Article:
Vaginal Discharge

Faucet dripping water like vaginal discharge

One of the most common concerns I hear from patients is their vaginal discharge.  I have an infection…I’m too wet…I’m too dry…I’m dripping all the time…  Some people come into my office multiple times a year because they’ve noticed a change in their secretions.  So let’s talk about discharge—where it comes from, what’s normal, what makes it change.

Your vagina and your vulva are lined with glands that produce small amounts of fluid every day.  This fluid combines with cells that shed from your vagina (just like skin cells that you can see flake off sometimes) to make a discharge.  This fluid serves 3 purposes:  it keeps the vagina clean, it keeps it lubricated (so the walls don’t stick together), and it keeps it free from infection.  So discharge is a good thing!  Healthy vaginal discharge may have a mild scent, or no scent at all.  Many different colors and consistencies are normal:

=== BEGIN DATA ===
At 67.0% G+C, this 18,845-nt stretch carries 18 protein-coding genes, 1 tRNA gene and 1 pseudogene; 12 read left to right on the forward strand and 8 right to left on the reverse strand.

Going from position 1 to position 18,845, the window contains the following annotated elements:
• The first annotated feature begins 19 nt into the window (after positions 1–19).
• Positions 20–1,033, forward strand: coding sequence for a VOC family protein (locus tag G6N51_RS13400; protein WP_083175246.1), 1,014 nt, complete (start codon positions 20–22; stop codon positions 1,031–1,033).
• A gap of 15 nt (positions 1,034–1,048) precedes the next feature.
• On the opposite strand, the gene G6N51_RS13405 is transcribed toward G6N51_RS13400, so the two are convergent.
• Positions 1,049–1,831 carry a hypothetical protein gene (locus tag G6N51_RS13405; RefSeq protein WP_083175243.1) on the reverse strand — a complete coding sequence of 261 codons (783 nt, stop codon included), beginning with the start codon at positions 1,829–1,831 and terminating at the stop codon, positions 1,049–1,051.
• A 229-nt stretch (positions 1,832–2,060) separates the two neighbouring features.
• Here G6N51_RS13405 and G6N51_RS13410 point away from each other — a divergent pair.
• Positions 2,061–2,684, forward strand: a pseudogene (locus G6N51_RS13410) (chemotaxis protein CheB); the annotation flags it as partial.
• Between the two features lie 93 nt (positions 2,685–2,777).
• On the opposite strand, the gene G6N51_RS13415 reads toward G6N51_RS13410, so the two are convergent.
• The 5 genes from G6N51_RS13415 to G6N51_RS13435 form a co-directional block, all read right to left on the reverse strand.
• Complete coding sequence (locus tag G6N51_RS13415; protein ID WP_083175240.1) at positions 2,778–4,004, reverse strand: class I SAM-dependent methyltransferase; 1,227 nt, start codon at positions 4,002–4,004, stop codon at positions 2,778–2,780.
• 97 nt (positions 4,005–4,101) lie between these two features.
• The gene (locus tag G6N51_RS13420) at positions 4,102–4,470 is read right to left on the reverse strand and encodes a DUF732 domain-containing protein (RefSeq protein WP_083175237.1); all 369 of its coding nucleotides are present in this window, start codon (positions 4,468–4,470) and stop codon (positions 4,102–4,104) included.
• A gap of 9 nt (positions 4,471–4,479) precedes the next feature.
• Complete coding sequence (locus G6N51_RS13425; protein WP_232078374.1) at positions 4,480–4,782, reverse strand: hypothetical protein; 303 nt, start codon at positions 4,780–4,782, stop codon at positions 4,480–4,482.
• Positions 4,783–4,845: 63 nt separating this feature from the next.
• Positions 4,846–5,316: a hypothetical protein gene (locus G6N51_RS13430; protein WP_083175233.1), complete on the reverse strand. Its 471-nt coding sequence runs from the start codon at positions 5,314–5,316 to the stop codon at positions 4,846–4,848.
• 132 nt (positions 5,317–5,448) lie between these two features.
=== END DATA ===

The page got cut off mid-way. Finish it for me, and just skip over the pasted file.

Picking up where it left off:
• White and thick. Most common at the beginning and at the end of your cycle.
  • Clear and stretchy. Generally happens mid-cycle, and means you’re ovulating (releasing an egg)—a great time to get pregnant.
  • Clear and watery. At random times in your cycle.  You may notice it heavier after exercising.
  • Brown. Often means old blood, and is common at the tail end of your period.

You also may notice a heavier discharge when using birth control pills….during pregnancy…while breastfeeding…and when you’re sexually aroused. (This is your vagina’s way of getting you ready for intercourse).  Discharge may be clear, yellowish or milky when it dries on your underwear.  And it may appear stringy or like mucus at various times in your cycle as well.

Reasons to worry

So what should you worry about?  Changes in the color, consistency, amount, and/or smell of your secretions that are not like your normal monthly changes. Abnormal vaginal discharge may also come with itching, vulvar soreness, rash, a burning sensation when peeing, or pain. If you have any of these symptoms, see your health care provider for an exam and treatment.